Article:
Newsletter - Jan/Feb 2021 Edition 1

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Cents & Sensibility | Tax News | Views | Clues 

 

17 February

New measures applying from 1 January 2021

 

The Government has provided an update of a number of new measures which came into effect from 1 January 2021, including (among others):

 

  • The most significant changes to Australia’s insolvency framework in 30 years, which are intended to reduce costs, cut red tape and help more small businesses recover from the pandemic. The reforms introduce a new, simplified debt restructuring process. These measures apply to incorporated businesses with liabilities of less than $1 million — covering around 76% of businesses subject to insolvencies today, 98% of which have less than 20 employees.
  • Australians will have more power to choose their own superannuation fund: ‘Your Superannuation, Your Choice’ allows around 800,000 Australians to decide where their retirement savings are invested, representing around 40% of all employees covered by a current enterprise agreement.
  • The Government’s HomeBuilder program has been extended to 31 March 2021. The scheme is expected to support the construction or major rebuild of an additional 15,000 homes.
  • Major reforms to Australia’s foreign investment framework take effect, with new requirements for foreign investors.

Shortcut rate for claiming home office expenses extended

 

The ATO has extended (again) the ability to utilise the "shortcut rate" for claiming home office running expenses to 30 June 2021 (it previously only applied until 31 December 2020).

 

The ATO's guideline allows certain taxpayers to claim a fixed rate per hour (80 cents per hour) for most additional running expenses incurred when working from home by keeping a record of the number of hours they have worked from home, rather than needing to calculate specific running expenses.

 

The expenses included in the shortcut rate include lighting, heating, cooling and cleaning costs, the decline in value and repair of home office items (such as furniture and furnishings in the area used for work, computers and laptops, etc.), and phone and internet expenses.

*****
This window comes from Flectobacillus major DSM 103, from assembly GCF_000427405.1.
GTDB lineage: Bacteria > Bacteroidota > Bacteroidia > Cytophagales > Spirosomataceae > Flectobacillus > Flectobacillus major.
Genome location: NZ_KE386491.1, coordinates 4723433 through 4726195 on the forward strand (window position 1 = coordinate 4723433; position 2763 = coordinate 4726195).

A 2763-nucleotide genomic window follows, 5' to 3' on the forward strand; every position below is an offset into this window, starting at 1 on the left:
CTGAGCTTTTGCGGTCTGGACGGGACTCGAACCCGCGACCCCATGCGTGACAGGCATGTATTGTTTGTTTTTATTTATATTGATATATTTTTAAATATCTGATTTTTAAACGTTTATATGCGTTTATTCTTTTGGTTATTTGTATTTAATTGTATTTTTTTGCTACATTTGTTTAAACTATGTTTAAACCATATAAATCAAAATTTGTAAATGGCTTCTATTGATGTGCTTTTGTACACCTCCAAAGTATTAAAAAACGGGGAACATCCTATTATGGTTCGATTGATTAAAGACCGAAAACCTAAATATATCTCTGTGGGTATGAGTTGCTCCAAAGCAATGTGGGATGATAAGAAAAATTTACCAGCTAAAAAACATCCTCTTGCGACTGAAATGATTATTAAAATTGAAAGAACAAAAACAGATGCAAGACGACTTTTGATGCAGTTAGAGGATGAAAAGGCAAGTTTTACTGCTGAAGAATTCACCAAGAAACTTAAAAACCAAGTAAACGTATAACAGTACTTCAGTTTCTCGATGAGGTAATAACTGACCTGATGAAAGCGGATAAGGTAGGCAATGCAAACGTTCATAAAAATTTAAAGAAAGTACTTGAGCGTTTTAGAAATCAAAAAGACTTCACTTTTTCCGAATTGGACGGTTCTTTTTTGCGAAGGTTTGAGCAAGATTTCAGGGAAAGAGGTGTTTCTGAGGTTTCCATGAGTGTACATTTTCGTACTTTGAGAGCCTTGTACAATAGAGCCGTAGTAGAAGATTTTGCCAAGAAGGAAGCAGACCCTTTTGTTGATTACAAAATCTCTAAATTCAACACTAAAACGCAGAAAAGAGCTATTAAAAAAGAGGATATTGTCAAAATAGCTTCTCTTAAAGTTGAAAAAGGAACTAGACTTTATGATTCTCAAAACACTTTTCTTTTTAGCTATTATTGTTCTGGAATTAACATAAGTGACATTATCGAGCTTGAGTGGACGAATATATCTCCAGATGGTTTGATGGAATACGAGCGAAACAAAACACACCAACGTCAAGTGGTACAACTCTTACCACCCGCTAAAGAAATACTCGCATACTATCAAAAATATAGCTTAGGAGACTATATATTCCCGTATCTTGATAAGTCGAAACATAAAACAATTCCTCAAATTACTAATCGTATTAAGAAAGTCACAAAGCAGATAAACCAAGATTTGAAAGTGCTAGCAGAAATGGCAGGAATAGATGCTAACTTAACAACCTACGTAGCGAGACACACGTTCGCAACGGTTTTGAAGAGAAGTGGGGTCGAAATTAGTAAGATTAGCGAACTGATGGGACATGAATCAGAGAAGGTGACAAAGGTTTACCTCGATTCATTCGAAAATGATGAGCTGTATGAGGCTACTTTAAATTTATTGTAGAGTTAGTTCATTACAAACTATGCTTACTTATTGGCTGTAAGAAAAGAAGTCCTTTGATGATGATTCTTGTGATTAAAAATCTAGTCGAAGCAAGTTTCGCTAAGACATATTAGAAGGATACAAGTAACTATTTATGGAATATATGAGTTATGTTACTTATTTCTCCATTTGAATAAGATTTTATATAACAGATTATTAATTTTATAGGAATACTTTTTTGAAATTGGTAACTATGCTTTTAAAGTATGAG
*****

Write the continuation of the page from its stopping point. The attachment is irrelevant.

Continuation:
However, the guideline does not cover "occupancy expenses", such as rent, mortgage interest, property insurance and land taxes.

AAT decision on JobKeeper and backdated ABNs

 

On 21 December 2020, the AAT handed down its decision in a case relating to a taxpayer's eligibility for JobKeeper payments, in circumstances where the Registrar of the Australian Business Register decided to reactivate a previously cancelled ABN after 12 March 2020, with a backdated effective date on or before 12 March 2020.

 

The AAT held that the taxpayer met the JobKeeper requirement to have an ABN on 12 March 2020.

 

However, the ATO disagrees with this decision and has lodged an appeal in the Federal Court.

 

While the appeal outcome is pending, the ATO will postpone finalising decisions regarding an entity’s eligibility for JobKeeper where the entity has backdated its registration in order to qualify.

 

The ATO is taking a similar position in regard to eligibility for the Cash Flow Boost.

 

Note that the AAT's decision has not changed the need to satisfy all other eligibility conditions.

SMSF related party rental income deferrals due to COVID‑19